LAKELAND, Fla. (WFLA) — In recent weeks, Dustin Grooms has become a man who incessantly checks the weather forecast.
“This time of year with this season, it’s been a cat and mouse game. I mean you’re looking at the weather every hour,” he said.
He is farm manager at Fancy Farms on the Polk County/Hillsborough County line. His farm’s main crop is strawberries and this year has proven to be a challenge growing them.
“The weather’s kind of been stalling a lot of the bloom cycle this season out because we’re in that weather pattern of cold weather, rainy weather, not a lot of sunshine,” said Grooms.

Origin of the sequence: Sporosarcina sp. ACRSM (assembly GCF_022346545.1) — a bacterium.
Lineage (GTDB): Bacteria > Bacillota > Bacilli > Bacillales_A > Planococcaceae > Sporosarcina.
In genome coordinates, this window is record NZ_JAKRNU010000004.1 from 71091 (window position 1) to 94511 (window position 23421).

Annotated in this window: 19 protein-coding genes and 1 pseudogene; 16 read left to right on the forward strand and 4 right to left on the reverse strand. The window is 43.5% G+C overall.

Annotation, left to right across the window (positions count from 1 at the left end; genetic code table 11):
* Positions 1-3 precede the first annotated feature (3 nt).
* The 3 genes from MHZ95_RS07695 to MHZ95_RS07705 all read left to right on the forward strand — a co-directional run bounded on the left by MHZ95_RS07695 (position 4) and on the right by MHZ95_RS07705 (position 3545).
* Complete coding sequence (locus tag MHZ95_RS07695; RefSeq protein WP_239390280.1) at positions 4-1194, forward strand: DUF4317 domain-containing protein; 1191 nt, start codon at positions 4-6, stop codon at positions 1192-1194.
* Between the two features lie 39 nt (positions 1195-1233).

He said rain and lack of sunshine causes the berry’s ripening cycle to slow, which impedes harvest. Certain varieties of strawberries cannot handle a lot of rain.
On Wednesday, workers were expected to pick 12,000 pounds of strawberries, which Grooms considers a light day due to the weather.
Like other growers, he will be closely monitoring the weather on Saturday when it is expected to dip to near-freezing temperatures.
“We’re out there feeling leaves to see if there’s ice that’s on them. Once we decide there’s enough ice, we’re gonna fire up the pumps,” said Grooms.
Growers spray water on their strawberries when temperatures go below freezing.
“It will make a protective cover over the leaves, over the blooms, over the strawberries. It’s like an igloo effect and it’ll keep it right there at that freezing temperature,” Grooms explained.